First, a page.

Before refractive treatment, the eye is measured with various diagnostic devices to determine the refractive power of the artificial lens. The optimal visual result requires an exact positioning of the lens. Even the smallest deviations lead to suboptimal visual quality. With the high precision of the laser, exact implantation is much safer than with manual incision.
Among other things, the LenSx® laser cuts up the natural lens and thus facilitates the removal of the lens by the surgeon. In order to aspirate it, it requires around 40 % less ultrasound energy than without the laser.
Since the femtosecond laser can cut much more accurately than an experienced surgeon, the procedure is considered safer compared to manual cataract surgery. In addition, the video-supported OCT control allows the exact planning of the incisions as well as the more precise alignment of the artificial lens, so that in a considerably larger percentage a better visual result was achieved with presbyopia.
The word Keratoconus derives from two Greek words: “kerato”, which means cornea, and “conus”, which means cone. Keratoconus is a genetically inherited disease that affects the normal form of the corneal structure, causing it to lose its stability and bow forward irregularly, resulting in a reduction and distortion of vision. Generally one eye is more affected than the other.
A keraring is a polymer ring consisting of two semi-circular segments with a diameter of 5 mm and a variable thickness. The kerarings are made from Perspex CQ Acrylic, the same material as the inraocular lenses used for cataracts. The kerring is tolerated by the cornea and there is no risk of repulsion. The main reason for surgery is to improve visual acuity. Kerarings can usually stop the progression of the keratoconus and thus delay the corneal transplantation indefinitely. If the Keraring is seated, a crosslinking (collagen cross-linking) is often performed to stabilize the keratoconus.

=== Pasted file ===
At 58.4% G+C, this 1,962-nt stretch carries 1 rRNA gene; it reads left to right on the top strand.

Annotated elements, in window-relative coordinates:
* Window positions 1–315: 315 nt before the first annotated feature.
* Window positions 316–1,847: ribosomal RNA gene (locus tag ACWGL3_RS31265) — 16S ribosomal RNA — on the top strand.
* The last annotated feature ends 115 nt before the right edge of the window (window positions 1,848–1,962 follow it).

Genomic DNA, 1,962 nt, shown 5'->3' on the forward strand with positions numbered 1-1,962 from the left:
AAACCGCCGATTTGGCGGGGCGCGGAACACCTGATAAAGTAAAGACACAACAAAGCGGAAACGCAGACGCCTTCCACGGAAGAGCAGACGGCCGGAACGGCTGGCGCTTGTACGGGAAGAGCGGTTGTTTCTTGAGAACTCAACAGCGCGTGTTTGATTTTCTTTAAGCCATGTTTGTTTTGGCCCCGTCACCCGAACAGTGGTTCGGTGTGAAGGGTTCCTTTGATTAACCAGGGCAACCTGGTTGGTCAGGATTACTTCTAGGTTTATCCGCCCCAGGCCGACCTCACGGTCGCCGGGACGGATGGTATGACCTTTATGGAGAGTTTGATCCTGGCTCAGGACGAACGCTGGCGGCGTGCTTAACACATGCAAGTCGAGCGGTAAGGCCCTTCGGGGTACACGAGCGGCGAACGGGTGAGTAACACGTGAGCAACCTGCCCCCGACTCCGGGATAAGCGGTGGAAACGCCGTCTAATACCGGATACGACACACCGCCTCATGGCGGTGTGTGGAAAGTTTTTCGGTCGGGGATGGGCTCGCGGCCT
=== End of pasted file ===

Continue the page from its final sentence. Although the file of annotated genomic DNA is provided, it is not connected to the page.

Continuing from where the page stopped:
In the early stages, glasses will do the trick. However, at some point the glasses are no longer sufficient and it is common to wear hard contacts. When the contact lenses have become intolerable, kerarings are implanted. These kerarings (intracorneal Ring segments) can stall this progressive protuberance of the cornea, and thereby significantly postpone the need for a corneal transplant. In case it does come to this stage, we offer corneal transplants in our clinic in Munich. So far, a cornal transplant has been necessary for more than 20% of all patients.
First the visual axis is marked on the cornea, then a tunnel is prepared using the femtosecond laser. The femtosecond laser places the incisions very precisely in six seconds. The rings are inserted into the tunnel and a bandage contact lens is inserted.
The risks are quite low, however any operation can result in an infection. If this were to happen, the kerarings would have to be removed. This is also necessary if the kerarings migrate out of the tunnel. Despite surgery, corneal transplantation may be necessary at a later date. Keraring is not a substitute for corneal transplantation.
The eye recovers very quickly, visual acuity stabilizes within a few days and improves over 3 to 6 months. Fluctuations in vision in the first few weeks are quite normal. Often vision is better in the morning and slightly blurred in the evening. Since it is not a cosmetic correction, it may still be necessary to wear glasses or contact lenses in order to completely correct the defective vision. In spite of a residual defective vision, visual acuity can be very good.